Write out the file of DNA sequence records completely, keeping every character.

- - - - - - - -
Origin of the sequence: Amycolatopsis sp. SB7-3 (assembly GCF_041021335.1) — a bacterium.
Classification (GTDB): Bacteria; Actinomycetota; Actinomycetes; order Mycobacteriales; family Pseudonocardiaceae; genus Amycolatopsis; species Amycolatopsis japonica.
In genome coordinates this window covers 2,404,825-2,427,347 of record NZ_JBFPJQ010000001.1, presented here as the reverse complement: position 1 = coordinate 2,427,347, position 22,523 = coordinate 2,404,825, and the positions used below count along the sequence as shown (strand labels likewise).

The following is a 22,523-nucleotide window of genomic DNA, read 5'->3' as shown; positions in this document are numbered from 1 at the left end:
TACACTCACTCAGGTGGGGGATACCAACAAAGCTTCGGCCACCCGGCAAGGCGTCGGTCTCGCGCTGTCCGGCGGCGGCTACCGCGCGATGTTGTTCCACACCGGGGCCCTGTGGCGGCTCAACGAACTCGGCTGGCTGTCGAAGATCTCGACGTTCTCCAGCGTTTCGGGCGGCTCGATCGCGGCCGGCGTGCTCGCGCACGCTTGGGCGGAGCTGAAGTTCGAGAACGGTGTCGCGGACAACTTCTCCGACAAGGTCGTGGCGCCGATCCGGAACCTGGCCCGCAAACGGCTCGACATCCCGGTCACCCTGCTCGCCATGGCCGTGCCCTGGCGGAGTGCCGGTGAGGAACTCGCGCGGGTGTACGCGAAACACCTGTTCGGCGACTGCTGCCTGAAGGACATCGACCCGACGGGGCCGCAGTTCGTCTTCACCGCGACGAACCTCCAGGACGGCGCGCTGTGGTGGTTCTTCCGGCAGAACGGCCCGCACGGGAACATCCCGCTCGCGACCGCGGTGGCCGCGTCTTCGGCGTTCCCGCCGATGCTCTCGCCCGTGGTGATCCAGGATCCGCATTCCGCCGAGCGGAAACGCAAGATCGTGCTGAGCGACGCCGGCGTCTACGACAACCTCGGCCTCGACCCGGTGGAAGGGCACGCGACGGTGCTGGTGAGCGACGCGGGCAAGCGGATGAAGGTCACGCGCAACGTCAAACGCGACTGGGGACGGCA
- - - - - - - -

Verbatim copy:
Origin of the sequence: Amycolatopsis sp. SB7-3 (assembly GCF_041021335.1) — a bacterium.
Classification (GTDB): Bacteria; Actinomycetota; Actinomycetes; order Mycobacteriales; family Pseudonocardiaceae; genus Amycolatopsis; species Amycolatopsis japonica.
In genome coordinates this window covers 2,404,825-2,427,347 of record NZ_JBFPJQ010000001.1, presented here as the reverse complement: position 1 = coordinate 2,427,347, position 22,523 = coordinate 2,404,825, and the positions used below count along the sequence as shown (strand labels likewise).

The following is a 22,523-nucleotide window of genomic DNA, read 5'->3' as shown; positions in this document are numbered from 1 at the left end:
TACACTCACTCAGGTGGGGGATACCAACAAAGCTTCGGCCACCCGGCAAGGCGTCGGTCTCGCGCTGTCCGGCGGCGGCTACCGCGCGATGTTGTTCCACACCGGGGCCCTGTGGCGGCTCAACGAACTCGGCTGGCTGTCGAAGATCTCGACGTTCTCCAGCGTTTCGGGCGGCTCGATCGCGGCCGGCGTGCTCGCGCACGCTTGGGCGGAGCTGAAGTTCGAGAACGGTGTCGCGGACAACTTCTCCGACAAGGTCGTGGCGCCGATCCGGAACCTGGCCCGCAAACGGCTCGACATCCCGGTCACCCTGCTCGCCATGGCCGTGCCCTGGCGGAGTGCCGGTGAGGAACTCGCGCGGGTGTACGCGAAACACCTGTTCGGCGACTGCTGCCTGAAGGACATCGACCCGACGGGGCCGCAGTTCGTCTTCACCGCGACGAACCTCCAGGACGGCGCGCTGTGGTGGTTCTTCCGGCAGAACGGCCCGCACGGGAACATCCCGCTCGCGACCGCGGTGGCCGCGTCTTCGGCGTTCCCGCCGATGCTCTCGCCCGTGGTGATCCAGGATCCGCATTCCGCCGAGCGGAAACGCAAGATCGTGCTGAGCGACGCCGGCGTCTACGACAACCTCGGCCTCGACCCGGTGGAAGGGCACGCGACGGTGCTGGTGAGCGACGCGGGCAAGCGGATGAAGGTCACGCGCAACGTCAAACGCGACTGGGGACGGCA